Methods for diagnosing LAM have improved. It's now possible for doctors to diagnose the disease at an early stage.
LAM is diagnosed based on your signs and symptoms and the results from tests and procedures. If you have LAM, you may need to see a pulmonologist. This is a doctor who specializes in lung diseases and conditions.
Your doctor will ask about your signs and symptoms related to LAM. He or she may ask how long you’ve had symptoms, and whether they’ve become worse over time.
Many of LAM’s signs and symptoms are the same as those of other diseases, such as asthma, emphysema, and bronchitis. Your doctor will want to rule out those conditions before making a final diagnosis.
Your doctor may recommend tests to show how well your lungs are working and what your lung tissue looks like.
These tests can show whether your lungs are delivering enough oxygen to your blood. You also may have tests to check for complications of LAM.
Lung function tests. For lung function tests, you breathe through a mouthpiece into a machine called a spirometer (spi-ROM-eh-ter). The spirometer measures the amount of air you breathe in and out.
Other lung function tests can show about how much air your lungs can hold and how well your lungs deliver oxygen to your blood.
Blood tests. Your doctor may take a blood sample from a vein in your arm to look at your blood cells and blood chemistry.
Pulse oximetry. For this test, a small sensor is attached to your finger or ear. The sensor uses light to estimate how much oxygen is in your blood.
Chest x ray. A chest x ray creates a picture of the structures in your chest, such as your heart and lungs. The test can show a collapsed lung or fluid in your chest. In the early stages of LAM, your chest x rays may look normal. As the disease gets worse, the x rays may show cysts in your lungs.
High-resolution CT (HRCT) scan. The most useful imaging test for diagnosing LAM is an HRCT scan. This test creates a computer-generated picture of your lungs. The picture shows more detail than the pictures from a chest x ray.
An HRCT scan can show cysts, shadows of cell clusters, excess fluid, a collapsed lung, and enlarged lymph nodes. The test also can show how much normal lung tissue has been replaced by the LAM cysts.
HRCT scans of your abdomen and pelvis can show whether you have growths in your kidneys, other abdominal organs, or lymph nodes.
The results from the above tests—along with information about your signs, symptoms, and medical history—might be enough for your doctor to diagnose LAM.
However, if your doctor needs more information, the most useful method involves looking at samples of your lung tissue for LAM cells.
You may want to see a doctor who specializes in LAM for this test. Several procedures can be used to get a sample of lung tissue.
Video-assisted thoracoscopy (tho-rah-KOS-ko-pe). In this procedure, also called VAT, your doctor inserts a small, lighted tube into little cuts made in your chest wall. This lets him or her look inside your chest and snip out a few small pieces of lung tissue.
VAT is done in a hospital. The procedure isn’t major surgery, but it does require general anesthesia (that is, you’re given medicine to make you sleep during the procedure).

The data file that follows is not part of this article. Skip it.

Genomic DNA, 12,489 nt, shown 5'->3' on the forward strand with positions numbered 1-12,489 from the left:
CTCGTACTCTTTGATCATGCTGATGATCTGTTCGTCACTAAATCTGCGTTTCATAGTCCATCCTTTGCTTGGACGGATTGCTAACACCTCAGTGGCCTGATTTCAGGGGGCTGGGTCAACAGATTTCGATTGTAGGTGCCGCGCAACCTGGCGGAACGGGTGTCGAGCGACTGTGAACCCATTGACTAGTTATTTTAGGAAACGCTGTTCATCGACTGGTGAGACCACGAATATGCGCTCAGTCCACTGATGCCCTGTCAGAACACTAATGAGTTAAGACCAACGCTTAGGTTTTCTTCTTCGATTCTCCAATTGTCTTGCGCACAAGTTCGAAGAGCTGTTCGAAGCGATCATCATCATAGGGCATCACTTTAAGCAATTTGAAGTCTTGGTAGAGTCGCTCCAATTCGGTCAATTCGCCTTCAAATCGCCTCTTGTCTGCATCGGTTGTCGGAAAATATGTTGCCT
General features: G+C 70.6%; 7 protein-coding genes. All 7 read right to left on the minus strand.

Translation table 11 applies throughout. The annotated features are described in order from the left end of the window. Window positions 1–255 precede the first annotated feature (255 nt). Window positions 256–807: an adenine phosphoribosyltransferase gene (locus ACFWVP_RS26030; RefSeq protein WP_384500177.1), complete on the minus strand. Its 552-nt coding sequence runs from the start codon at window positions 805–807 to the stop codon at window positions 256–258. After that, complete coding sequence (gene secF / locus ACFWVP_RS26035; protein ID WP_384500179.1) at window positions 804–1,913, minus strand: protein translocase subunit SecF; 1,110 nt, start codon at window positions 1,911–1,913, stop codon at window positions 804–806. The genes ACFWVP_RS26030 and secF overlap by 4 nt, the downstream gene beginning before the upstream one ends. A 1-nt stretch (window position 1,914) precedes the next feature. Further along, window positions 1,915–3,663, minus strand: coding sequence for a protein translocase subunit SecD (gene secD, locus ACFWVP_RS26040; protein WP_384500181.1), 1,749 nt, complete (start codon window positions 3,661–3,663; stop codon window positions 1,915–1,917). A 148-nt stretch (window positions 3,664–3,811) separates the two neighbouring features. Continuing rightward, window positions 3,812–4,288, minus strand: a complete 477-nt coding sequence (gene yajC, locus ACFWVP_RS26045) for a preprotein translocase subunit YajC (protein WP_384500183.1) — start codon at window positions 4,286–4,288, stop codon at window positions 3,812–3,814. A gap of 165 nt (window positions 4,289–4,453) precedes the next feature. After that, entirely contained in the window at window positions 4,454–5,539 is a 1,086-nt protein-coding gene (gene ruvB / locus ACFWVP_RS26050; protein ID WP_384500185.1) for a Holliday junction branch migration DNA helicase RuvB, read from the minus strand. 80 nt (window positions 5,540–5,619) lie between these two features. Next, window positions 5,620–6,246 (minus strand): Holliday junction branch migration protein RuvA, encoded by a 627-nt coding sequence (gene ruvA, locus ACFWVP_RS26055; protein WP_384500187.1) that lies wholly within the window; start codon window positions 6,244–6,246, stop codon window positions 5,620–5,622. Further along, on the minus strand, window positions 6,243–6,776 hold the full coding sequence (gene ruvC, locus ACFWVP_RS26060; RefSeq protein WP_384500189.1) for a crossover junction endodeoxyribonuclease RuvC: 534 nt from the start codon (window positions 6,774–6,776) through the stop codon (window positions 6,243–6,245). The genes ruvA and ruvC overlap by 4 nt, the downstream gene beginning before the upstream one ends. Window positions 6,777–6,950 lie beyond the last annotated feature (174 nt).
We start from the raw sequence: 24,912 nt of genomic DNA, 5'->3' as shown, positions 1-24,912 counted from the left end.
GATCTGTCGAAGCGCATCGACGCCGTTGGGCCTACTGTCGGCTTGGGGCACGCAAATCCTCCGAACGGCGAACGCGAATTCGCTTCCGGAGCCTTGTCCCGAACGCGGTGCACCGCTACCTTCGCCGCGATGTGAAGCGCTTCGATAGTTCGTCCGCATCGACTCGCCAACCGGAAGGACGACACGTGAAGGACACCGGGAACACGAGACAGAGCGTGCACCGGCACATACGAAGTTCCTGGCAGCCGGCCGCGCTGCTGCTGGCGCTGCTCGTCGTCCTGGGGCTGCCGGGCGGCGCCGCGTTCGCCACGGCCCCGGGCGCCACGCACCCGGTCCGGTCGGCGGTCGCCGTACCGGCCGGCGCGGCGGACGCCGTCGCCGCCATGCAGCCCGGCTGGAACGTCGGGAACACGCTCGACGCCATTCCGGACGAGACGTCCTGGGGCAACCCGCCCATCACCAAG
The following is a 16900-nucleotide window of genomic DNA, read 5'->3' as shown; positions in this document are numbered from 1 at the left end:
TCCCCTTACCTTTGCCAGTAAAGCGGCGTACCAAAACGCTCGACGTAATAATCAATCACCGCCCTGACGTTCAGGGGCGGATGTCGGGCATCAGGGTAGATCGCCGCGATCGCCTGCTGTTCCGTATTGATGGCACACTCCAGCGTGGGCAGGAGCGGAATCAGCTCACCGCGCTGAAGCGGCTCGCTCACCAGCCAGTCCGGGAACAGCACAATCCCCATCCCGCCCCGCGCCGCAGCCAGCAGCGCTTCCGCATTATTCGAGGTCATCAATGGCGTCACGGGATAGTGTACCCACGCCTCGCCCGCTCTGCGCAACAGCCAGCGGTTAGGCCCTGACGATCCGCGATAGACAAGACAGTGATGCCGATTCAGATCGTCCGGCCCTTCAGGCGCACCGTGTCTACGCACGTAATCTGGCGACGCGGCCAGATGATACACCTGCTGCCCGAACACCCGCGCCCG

Open lung biopsy. In this procedure, your doctor removes a few small pieces of lung tissue through a cut made in your chest wall between your ribs. An open lung biopsy is done in a hospital. You’ll be given medicine to make you sleep during the procedure.
Open lung biopsies are rarely done anymore because the recovery time is much longer than the recovery time from VAT.
Transbronchial biopsy. In this procedure, your doctor inserts a long, narrow, flexible, lighted tube down your windpipe and into your lungs. He or she then snips out bits of lung tissue using a tiny device.
This procedure usually is done in a hospital. Your mouth and throat are numbed to prevent pain.
The amount of tissue that your doctor removes is very small, so this test doesn’t always provide enough information.
Other biopsies. Your doctor also can diagnose LAM using the results from other tissue biopsies, such as biopsies of lymph nodes or lymphatic tumors called lymphangiomyomas.
If you’re diagnosed with sporadic LAM, your doctor may advise you to have a computed tomography (CT) scan or magnetic resonance imaging (MRI) scan of your head. These tests can help screen for underlying tuberous sclerosis complex (TSC).
CT and MRI scans will reveal TSC in only a small number of people who are initially diagnosed with sporadic LAM.
Researchers are exploring other tests that may help diagnose LAM. These tests include blood tests for the LAM cells or a blood vessel growth factor called VEGF-D.
Clinical trials are research studies that explore whether a medical strategy, treatment, or device is safe and effective for humans. To find clinical trials that are currently underway for LAM, visit www.clinicaltrials.gov.
September 2, 2014
Gary H. Gibbons
Researcher Brings Medicine One Step Closer to Widely Available Cure for Sickle Cell Disease
The NHLBI updates Health Topics articles on a biennial cycle based on a thorough review of research findings and new literature. The articles also are updated as needed if important new research is published. The date on each Health Topics article reflects when the content was originally posted or last revised.